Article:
[Haskell-cafe] Re[2]: strict Haskell dialect

Brian Hulley brianh at metamilk.com
Fri Feb 3 20:16:43 EST 2006

Jan-Willem Maessen wrote:

> I pointed out some problems with strict Haskell in a recent talk, but
> I think it'd be worth underscoring them here in this forum.

Is the text of this talk or points raised in it available online anywhere?

> <snip> There is one very difficult piece of syntax in a strict setting: 
> The
> *where* clause.  The problem is that it's natural to write a bunch of
> bindings in a where clause which only scope over a few conditional
> clauses.  I'm talking about stuff like this:
> f x
>   | p x               = ..... a ...a . a .... a ...
>   | complex_condition = ......... b .. b ... b ......
>   | otherwise         = ..... a ....... b .....
>   where a = horrible expression in x which is bottom when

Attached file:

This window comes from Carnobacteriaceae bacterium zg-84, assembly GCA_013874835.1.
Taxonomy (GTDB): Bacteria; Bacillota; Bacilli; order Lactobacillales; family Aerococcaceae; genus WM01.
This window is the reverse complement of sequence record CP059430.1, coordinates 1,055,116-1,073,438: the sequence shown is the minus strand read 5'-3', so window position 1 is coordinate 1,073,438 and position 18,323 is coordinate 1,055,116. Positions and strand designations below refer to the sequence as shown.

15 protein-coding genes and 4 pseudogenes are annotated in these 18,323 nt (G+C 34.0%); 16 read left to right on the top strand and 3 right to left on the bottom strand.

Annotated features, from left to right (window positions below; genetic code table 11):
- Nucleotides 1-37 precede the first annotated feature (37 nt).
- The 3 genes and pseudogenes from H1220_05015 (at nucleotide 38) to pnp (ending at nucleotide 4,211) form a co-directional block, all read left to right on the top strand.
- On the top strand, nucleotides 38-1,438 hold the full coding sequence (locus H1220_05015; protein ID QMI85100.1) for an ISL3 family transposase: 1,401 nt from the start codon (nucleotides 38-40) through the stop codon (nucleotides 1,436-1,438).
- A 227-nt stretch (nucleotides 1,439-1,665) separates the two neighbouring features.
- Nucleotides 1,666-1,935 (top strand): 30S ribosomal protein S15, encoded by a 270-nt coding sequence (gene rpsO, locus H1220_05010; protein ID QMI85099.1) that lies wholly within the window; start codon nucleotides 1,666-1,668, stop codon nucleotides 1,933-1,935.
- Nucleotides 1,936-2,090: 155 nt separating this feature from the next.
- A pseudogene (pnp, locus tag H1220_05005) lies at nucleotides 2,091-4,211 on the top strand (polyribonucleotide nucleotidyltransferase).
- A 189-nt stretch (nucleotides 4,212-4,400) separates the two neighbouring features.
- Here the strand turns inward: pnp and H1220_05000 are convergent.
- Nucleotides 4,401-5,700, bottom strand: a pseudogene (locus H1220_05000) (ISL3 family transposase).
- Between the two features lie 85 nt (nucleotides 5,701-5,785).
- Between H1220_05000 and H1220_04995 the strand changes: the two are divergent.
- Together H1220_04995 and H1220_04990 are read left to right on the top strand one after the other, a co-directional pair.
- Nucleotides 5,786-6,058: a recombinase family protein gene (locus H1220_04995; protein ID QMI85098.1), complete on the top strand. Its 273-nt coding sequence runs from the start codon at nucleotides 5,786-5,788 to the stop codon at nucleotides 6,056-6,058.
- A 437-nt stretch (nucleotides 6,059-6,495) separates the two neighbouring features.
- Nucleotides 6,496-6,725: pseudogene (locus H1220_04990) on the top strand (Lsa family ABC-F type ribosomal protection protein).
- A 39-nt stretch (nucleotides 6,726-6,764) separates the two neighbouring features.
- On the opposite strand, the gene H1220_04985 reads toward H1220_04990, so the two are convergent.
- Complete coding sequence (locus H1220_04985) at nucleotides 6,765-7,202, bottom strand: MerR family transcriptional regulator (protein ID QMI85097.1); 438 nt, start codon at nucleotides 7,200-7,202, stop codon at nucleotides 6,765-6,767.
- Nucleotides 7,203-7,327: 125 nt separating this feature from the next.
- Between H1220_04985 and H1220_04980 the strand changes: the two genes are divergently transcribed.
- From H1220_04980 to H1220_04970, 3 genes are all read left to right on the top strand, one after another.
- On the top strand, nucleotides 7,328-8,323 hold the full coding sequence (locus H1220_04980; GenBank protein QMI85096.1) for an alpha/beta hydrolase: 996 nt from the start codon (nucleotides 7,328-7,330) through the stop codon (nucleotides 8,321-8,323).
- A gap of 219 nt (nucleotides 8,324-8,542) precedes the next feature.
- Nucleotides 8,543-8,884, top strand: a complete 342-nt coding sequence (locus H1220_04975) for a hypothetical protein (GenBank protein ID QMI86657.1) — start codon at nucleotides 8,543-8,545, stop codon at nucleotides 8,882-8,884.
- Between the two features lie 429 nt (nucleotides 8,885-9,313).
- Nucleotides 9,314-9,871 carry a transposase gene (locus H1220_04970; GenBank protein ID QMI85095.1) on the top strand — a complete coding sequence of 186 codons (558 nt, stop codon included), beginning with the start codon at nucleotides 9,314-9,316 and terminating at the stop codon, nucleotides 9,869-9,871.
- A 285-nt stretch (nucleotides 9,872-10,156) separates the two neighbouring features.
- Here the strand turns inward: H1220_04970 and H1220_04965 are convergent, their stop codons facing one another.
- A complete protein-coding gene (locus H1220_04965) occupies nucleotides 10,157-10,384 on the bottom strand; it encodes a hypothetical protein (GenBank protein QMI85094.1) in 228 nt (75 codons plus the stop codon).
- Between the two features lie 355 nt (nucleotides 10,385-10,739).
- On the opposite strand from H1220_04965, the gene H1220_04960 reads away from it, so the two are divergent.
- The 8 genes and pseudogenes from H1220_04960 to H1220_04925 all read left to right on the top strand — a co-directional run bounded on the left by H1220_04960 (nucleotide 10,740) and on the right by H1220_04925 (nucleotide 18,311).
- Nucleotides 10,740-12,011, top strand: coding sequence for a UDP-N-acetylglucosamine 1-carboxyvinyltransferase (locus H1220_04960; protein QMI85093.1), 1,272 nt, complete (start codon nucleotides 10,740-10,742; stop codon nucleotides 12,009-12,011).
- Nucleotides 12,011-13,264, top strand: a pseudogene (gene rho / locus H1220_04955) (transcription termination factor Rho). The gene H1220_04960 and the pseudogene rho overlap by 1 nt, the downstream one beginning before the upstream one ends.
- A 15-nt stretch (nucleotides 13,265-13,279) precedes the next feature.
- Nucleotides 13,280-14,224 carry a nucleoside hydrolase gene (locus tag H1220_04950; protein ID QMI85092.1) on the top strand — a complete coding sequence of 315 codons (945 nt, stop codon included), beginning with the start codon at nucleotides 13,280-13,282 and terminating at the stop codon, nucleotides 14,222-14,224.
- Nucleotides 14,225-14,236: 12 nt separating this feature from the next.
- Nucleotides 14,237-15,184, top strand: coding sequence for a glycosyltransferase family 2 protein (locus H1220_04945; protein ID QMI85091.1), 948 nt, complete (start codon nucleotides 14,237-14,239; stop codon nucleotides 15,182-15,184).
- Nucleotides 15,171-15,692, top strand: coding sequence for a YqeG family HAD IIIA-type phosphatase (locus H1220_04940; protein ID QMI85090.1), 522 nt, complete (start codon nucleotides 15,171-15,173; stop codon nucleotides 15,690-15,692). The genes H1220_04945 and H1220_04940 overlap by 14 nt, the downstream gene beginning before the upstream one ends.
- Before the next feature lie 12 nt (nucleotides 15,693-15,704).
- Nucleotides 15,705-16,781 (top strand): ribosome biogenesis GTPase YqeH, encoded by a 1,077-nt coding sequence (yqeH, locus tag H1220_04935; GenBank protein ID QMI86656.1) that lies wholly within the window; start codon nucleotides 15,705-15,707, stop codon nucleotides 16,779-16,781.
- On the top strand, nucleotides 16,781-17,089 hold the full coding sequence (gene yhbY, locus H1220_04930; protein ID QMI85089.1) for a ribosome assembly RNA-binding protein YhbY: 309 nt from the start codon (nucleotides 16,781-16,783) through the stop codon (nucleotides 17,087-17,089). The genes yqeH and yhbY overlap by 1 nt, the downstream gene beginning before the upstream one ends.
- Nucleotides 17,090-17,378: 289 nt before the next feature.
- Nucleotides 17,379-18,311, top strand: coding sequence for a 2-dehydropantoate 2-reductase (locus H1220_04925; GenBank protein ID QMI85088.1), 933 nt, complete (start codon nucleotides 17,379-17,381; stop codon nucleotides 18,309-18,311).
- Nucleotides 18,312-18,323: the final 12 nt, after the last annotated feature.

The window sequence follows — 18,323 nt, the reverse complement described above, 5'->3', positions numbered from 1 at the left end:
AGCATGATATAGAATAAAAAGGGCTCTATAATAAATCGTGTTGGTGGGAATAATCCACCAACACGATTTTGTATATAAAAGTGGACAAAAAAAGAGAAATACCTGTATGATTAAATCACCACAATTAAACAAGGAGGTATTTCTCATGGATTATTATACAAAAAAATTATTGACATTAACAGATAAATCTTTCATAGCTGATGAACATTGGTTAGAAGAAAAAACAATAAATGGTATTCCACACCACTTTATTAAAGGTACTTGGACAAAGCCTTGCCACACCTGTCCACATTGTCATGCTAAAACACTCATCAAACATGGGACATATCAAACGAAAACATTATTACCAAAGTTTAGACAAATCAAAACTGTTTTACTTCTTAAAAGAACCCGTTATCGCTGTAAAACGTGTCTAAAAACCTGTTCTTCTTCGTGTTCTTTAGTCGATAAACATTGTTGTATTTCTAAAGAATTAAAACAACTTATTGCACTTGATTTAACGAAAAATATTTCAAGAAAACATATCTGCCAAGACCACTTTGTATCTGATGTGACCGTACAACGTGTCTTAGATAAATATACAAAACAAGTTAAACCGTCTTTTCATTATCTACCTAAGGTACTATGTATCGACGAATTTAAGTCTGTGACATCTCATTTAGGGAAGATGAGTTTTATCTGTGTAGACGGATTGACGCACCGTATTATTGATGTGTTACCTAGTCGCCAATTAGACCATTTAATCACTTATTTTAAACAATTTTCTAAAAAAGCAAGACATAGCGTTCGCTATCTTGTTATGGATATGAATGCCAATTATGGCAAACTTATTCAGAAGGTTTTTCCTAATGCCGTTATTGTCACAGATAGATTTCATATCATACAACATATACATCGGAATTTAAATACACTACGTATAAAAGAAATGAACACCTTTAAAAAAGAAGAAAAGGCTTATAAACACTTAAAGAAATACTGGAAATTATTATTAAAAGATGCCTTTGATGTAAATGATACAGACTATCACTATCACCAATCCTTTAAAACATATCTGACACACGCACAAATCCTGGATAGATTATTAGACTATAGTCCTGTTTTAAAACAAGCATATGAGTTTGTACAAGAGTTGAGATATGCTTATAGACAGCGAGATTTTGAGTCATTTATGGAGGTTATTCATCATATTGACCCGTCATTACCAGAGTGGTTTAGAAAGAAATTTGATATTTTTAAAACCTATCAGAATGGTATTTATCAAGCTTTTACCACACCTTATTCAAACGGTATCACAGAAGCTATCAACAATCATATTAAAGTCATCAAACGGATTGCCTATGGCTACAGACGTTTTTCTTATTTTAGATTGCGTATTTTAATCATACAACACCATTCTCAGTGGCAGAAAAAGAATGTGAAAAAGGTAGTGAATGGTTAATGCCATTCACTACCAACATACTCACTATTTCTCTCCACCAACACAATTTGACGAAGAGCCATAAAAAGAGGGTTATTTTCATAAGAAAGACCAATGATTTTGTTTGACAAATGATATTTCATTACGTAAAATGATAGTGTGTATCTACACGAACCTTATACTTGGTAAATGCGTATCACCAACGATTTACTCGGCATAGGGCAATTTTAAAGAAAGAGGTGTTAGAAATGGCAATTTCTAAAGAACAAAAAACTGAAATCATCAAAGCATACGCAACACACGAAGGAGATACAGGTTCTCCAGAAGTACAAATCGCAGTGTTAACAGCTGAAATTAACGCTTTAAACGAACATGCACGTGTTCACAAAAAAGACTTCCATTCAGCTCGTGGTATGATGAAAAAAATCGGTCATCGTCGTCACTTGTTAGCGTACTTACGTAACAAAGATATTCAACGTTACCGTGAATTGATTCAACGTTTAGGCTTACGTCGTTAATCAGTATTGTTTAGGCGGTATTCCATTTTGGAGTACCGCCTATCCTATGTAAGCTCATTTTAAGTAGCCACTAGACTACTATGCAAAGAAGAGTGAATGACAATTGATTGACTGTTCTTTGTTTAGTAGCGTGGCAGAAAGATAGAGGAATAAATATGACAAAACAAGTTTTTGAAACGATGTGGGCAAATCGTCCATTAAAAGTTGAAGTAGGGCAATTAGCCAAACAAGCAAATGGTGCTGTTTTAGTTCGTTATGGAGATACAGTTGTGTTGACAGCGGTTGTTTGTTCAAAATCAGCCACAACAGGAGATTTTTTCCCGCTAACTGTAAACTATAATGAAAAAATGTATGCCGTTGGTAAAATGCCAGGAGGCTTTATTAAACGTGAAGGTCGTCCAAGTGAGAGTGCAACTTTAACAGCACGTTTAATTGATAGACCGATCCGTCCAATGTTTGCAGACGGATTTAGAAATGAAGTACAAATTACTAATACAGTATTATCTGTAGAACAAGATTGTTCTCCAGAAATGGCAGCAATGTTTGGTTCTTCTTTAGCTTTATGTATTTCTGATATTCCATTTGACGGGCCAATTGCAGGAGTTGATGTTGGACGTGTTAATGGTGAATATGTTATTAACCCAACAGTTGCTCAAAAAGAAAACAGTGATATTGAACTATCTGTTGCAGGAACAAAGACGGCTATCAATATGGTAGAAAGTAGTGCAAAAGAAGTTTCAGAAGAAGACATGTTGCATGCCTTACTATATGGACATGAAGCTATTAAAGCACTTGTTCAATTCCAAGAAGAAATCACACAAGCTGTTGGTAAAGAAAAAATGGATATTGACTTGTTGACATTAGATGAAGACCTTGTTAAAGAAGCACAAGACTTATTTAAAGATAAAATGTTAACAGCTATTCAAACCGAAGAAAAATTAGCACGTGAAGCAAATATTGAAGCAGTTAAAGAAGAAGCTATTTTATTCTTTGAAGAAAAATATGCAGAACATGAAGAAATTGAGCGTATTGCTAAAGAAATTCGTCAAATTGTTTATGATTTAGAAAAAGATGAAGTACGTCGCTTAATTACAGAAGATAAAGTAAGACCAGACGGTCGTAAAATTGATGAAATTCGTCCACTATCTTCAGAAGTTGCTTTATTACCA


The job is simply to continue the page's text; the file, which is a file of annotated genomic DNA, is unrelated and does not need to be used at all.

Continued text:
> complex_condition is true.
>         b = nasty expression in x which doesn't terminate when p x
> is true.
>         complex_condition = big expression which
>                              goes on for lines and lines
>                              and would drive the reader
>                              insane if it occurred in line.

Surely it would not be too difficult for the compiler to only evaluate the 
where bindings that are relevant depending on which guard evaluates to True 
ie in your example, the binding for a would be evaluated if p x is True, 
otherwise the complex_condition would be evaluated, and if True, b would be 
evaluated, otherwise a and b would be evaluated:

f x
     | p x = let a = ..... in ....a a ...
     | otherwise = let
                                 complex_condition = ...
                                 b = ...
                                if complex_condition then
                                       .... b .... b
                               else let
                                             a = ..... a
                                            .... a.....b

where all the messy (possibly duplicated) let's are generated by the 
compiler so the user can still use the nice where syntax.

Regards, Brian. 

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